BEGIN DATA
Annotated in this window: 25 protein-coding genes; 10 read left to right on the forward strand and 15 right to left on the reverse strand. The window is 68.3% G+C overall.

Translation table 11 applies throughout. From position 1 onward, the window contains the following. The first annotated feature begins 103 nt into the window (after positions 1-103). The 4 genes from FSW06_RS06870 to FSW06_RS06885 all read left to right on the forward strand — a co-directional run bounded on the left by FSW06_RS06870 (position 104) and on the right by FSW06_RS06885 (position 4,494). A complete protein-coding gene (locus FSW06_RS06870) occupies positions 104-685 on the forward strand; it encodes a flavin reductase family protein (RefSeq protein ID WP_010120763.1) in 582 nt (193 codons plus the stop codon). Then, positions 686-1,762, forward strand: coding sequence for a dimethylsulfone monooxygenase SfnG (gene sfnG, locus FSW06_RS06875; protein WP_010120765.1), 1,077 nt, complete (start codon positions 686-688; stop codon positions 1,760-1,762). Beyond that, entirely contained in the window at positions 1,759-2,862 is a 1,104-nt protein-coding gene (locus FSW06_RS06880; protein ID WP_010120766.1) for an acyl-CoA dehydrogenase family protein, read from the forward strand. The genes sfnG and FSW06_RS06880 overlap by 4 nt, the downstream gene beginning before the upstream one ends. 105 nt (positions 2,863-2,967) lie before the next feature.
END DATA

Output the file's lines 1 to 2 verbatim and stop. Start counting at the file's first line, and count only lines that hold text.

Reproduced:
Annotated in this window: 25 protein-coding genes; 10 read left to right on the forward strand and 15 right to left on the reverse strand. The window is 68.3% G+C overall.

Translation table 11 applies throughout. From position 1 onward, the window contains the following. The first annotated feature begins 103 nt into the window (after positions 1-103). The 4 genes from FSW06_RS06870 to FSW06_RS06885 all read left to right on the forward strand — a co-directional run bounded on the left by FSW06_RS06870 (position 104) and on the right by FSW06_RS06885 (position 4,494). A complete protein-coding gene (locus FSW06_RS06870) occupies positions 104-685 on the forward strand; it encodes a flavin reductase family protein (RefSeq protein ID WP_010120763.1) in 582 nt (193 codons plus the stop codon). Then, positions 686-1,762, forward strand: coding sequence for a dimethylsulfone monooxygenase SfnG (gene sfnG, locus FSW06_RS06875; protein WP_010120765.1), 1,077 nt, complete (start codon positions 686-688; stop codon positions 1,760-1,762). Beyond that, entirely contained in the window at positions 1,759-2,862 is a 1,104-nt protein-coding gene (locus FSW06_RS06880; protein ID WP_010120766.1) for an acyl-CoA dehydrogenase family protein, read from the forward strand. The genes sfnG and FSW06_RS06880 overlap by 4 nt, the downstream gene beginning before the upstream one ends. 105 nt (positions 2,863-2,967) lie before the next feature.